# Excel MATCH Function

MATCH is an Excel function used to locate the position of a lookup value in a row, column, or table. MATCH supports approximate and exact matching, and wildcards (* ?) for partial matches. Often, MATCH is combined with the INDEX function to retrieve a value at a matched position.

**lookup_value**- The value to match in lookup_array.**lookup_array**- A range of cells or an array reference.**match_type**- [optional] 1 = exact or next smallest (default), 0 = exact match, -1 = exact or next largest.

The MATCH function is used to determine the *position* of a value in an range or array. For example, in the screenshot above, the formula in cell E6 is configured to get the position of the value in cell D6. The MATCH function returns 5, because the lookup value ("peach") is in the 5th position in the range B6:B14:

=MATCH(D6,B6:B14,0) // returns 5

The MATCH function can perform exact and approximate matches, and supports wildcards (* ?) for partial matches. There are 3 separate match modes (set by the *match_type *argument), as described below.

Frequently, the MATCH function is combined with the INDEX function in order to retrieve a value at a certain (matched) position. In other words, MATCH figures out the *position*, and INDEX returns the *value at that position*. For a detailed explanation, see How to use INDEX and MATCH.

### Match type information

Match type is optional. If not provided, match type defaults to 1 (exact or next smallest). When match type is 1 or -1, it is sometimes referred to as "approximate match". However, keep in mind that MATCH will find an exact match with all match types, as noted in the table below:

Match type | Behavior |
---|---|

1 | Exact match or next smallest value. The lookup_array must be sorted in ascending order. |

0 | Exact match only. The lookup_array does not need to be sorted. |

-1 | Exact match or next largest value. The lookup_array must be sorted in descending order. |

*Note: Be sure to set match type to zero (0) if you need an exact match. The default setting of 1 can cause MATCH to return results that "look normal" but are in fact incorrect. Explicitly providing a value for match_type, is a good reminder of what behavior is expected.*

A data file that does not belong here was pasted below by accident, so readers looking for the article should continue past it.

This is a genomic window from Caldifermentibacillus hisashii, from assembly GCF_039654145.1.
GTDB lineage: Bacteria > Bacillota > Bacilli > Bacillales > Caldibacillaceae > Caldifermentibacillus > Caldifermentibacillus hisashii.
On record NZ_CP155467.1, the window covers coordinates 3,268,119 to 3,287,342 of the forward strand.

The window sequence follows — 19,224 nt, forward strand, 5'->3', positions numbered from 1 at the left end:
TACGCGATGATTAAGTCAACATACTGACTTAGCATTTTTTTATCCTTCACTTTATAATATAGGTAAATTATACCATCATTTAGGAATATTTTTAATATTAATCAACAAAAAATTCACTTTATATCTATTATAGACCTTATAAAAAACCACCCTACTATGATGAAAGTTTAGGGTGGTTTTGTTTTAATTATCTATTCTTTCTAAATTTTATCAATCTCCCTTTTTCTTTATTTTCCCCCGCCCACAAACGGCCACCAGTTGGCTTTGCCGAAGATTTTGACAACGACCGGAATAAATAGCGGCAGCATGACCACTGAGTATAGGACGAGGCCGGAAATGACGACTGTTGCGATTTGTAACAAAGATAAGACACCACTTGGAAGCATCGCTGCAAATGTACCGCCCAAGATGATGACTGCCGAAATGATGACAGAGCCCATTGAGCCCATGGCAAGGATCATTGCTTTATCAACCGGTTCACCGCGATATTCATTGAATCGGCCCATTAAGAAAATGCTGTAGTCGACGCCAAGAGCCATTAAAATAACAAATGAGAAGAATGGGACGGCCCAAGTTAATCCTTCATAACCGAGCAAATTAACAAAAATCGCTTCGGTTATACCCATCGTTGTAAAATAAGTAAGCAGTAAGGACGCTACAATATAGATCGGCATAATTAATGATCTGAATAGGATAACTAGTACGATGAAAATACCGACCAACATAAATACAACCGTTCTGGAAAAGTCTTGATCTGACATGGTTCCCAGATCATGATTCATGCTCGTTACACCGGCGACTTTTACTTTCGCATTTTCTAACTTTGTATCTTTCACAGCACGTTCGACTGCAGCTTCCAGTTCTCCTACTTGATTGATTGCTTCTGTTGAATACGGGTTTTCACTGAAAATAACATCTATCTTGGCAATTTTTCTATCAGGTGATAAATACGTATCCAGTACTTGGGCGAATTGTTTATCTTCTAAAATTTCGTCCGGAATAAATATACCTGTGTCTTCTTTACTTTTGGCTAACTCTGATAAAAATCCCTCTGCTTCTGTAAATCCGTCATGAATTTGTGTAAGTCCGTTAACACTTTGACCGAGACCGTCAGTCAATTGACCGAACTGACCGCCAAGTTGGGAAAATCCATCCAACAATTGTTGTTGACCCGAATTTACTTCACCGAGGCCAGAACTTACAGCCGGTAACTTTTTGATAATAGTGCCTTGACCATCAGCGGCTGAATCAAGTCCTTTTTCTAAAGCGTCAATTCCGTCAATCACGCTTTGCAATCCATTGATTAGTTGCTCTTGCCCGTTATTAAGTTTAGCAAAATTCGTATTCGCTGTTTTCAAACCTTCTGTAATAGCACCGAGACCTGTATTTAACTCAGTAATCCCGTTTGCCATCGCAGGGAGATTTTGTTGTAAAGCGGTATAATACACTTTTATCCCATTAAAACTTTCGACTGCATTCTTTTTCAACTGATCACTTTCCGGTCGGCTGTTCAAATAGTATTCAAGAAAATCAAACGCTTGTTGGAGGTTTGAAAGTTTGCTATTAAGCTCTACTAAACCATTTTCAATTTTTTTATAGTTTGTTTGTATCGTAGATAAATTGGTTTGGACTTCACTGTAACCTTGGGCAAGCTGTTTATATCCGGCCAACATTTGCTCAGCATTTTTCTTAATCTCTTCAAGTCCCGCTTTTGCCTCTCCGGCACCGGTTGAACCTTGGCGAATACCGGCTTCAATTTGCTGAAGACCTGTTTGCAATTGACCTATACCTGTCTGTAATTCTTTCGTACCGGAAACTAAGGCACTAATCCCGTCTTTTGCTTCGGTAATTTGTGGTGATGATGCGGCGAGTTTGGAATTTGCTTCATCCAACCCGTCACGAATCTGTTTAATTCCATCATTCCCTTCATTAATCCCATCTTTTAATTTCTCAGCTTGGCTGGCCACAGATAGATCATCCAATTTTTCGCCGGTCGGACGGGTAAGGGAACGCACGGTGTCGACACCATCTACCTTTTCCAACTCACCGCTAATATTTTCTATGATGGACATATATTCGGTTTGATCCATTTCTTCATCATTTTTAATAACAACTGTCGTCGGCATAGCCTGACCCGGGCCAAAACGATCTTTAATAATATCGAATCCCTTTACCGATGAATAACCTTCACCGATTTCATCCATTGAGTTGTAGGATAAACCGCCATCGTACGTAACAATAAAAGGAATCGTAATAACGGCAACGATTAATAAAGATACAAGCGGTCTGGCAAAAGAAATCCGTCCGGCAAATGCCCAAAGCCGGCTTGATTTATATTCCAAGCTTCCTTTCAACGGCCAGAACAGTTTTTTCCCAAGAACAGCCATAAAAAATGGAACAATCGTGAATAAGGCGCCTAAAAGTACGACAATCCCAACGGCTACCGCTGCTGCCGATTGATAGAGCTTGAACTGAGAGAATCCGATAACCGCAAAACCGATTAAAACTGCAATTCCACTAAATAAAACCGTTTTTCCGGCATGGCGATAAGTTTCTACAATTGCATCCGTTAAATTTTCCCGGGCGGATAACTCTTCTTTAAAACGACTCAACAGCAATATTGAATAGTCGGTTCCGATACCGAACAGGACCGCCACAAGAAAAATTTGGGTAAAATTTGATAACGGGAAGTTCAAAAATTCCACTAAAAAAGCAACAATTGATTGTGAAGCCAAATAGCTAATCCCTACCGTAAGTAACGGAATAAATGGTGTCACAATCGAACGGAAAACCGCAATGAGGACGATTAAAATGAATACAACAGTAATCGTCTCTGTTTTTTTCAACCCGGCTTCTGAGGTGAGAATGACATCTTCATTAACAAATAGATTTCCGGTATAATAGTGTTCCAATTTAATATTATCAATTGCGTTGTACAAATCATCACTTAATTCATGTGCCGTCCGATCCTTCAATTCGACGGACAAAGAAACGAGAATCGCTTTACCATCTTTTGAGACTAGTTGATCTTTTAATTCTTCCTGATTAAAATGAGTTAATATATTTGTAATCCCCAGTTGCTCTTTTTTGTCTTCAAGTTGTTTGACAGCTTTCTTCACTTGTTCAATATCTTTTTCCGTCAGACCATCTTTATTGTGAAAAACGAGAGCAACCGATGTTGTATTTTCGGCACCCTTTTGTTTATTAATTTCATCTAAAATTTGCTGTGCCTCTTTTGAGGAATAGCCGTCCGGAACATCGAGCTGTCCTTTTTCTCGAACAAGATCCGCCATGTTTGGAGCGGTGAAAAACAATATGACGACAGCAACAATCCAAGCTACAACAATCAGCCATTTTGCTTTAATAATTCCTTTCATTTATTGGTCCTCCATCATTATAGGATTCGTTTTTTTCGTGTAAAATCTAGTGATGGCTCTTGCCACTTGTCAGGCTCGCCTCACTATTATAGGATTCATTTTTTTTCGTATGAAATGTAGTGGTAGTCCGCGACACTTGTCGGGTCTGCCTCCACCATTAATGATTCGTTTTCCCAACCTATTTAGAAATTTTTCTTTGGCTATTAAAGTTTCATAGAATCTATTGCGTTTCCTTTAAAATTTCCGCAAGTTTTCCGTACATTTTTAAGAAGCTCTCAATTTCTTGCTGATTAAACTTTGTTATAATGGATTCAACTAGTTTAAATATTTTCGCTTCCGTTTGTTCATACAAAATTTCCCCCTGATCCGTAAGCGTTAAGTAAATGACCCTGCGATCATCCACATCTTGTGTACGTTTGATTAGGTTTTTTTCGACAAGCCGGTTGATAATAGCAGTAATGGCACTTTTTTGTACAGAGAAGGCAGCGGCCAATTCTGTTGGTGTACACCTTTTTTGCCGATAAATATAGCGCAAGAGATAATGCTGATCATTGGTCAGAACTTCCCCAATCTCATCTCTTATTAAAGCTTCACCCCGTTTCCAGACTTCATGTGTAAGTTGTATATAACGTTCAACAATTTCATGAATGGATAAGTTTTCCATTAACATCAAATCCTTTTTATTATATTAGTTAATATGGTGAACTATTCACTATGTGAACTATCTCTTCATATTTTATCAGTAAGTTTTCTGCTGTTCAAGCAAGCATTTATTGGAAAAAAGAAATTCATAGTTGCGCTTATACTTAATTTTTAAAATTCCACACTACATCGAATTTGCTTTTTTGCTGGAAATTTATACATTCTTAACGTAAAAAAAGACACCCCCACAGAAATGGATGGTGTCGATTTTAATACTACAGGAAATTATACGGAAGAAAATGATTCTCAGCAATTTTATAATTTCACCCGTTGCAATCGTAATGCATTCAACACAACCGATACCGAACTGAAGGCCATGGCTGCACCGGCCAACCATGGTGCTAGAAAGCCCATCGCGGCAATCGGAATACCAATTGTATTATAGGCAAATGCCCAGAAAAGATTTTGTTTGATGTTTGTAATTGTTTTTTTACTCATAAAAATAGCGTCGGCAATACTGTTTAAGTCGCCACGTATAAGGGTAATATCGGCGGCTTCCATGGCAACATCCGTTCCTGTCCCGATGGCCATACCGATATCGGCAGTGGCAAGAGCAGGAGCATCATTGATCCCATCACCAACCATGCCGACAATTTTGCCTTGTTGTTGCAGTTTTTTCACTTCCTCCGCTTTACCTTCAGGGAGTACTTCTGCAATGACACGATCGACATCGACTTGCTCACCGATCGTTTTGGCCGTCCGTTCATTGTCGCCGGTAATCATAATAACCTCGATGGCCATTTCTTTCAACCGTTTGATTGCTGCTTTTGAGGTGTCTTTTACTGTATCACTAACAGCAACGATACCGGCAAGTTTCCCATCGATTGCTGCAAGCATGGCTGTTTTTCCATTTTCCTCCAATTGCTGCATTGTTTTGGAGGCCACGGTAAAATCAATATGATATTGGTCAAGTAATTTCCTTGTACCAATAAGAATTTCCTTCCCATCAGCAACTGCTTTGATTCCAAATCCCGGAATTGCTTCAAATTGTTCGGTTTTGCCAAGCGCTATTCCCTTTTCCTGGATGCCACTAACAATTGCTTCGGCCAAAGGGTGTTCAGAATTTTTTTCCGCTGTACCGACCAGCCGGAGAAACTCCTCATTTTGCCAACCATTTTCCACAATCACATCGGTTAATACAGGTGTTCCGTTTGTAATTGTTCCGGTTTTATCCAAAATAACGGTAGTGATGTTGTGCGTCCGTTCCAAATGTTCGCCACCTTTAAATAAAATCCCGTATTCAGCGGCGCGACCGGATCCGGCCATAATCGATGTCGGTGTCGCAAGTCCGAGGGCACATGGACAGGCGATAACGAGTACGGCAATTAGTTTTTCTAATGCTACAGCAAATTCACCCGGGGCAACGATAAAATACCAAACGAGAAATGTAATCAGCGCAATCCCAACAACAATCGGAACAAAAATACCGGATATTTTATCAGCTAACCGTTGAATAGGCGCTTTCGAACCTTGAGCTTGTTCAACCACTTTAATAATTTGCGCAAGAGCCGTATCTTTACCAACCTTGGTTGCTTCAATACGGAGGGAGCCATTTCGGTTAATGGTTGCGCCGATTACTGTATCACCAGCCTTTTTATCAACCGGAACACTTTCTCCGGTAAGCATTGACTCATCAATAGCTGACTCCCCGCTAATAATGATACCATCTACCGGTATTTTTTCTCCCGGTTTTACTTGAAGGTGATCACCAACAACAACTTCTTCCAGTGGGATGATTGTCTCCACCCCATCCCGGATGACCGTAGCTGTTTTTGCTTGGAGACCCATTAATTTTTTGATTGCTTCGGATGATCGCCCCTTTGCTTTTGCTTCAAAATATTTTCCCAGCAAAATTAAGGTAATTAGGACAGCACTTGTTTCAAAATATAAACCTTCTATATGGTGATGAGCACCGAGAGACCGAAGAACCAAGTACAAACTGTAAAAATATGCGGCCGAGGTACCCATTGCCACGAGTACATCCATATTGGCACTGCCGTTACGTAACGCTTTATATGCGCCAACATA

## Examples

Below are simple examples of how the MATCH function can be used to return the position of values in a range. Further down are more advanced examples of how MATCH can be used to solve real-world problems.

### Exact match

When match type is set to zero, MATCH performs an exact match. In the example below, the formula in E3 is:

=MATCH(E2,B3:B11,0)

In the formula above, the lookup value comes from cell E2. If the lookup value is hardcoded into the formula, it must be enclosed in double quotes ("") , since it is a text value:

=MATCH("Mars",B3:B11,0)

*Note: MATCH is not case-sensitive, so "Mars" and "mars" will both return 4.*

### Approximate match

When match type is set to 1, MATCH will perform an approximate match on values sorted A-Z, finding the largest value less than or equal to the lookup value. In the example shown below, the formula in E3 is:

=MATCH(E2,B3:B11,1)

### Wildcard match

When match type is set to zero (0), MATCH can perform a match using wildcards. In the example shown below, the formula in E3 is:

=MATCH(E2,B3:B11,0)

This is equivalent to:

=MATCH("pq*",B3:B11,0)

See below for more examples of the MATCH function.

### Notes

- MATCH is
__not__case-sensitive. - MATCH returns the #N/A error if no match is found.
- MATCH only works with text up to 255 characters in length.
- In case of duplicates, MATCH returns the first match.
- If match_type is -1 or 1, the
**lookup_array**must be sorted as noted above. - If
**match_type**is 0, the**lookup_value**can contain the wildcards. - The MATCH function is frequently used together with the INDEX function.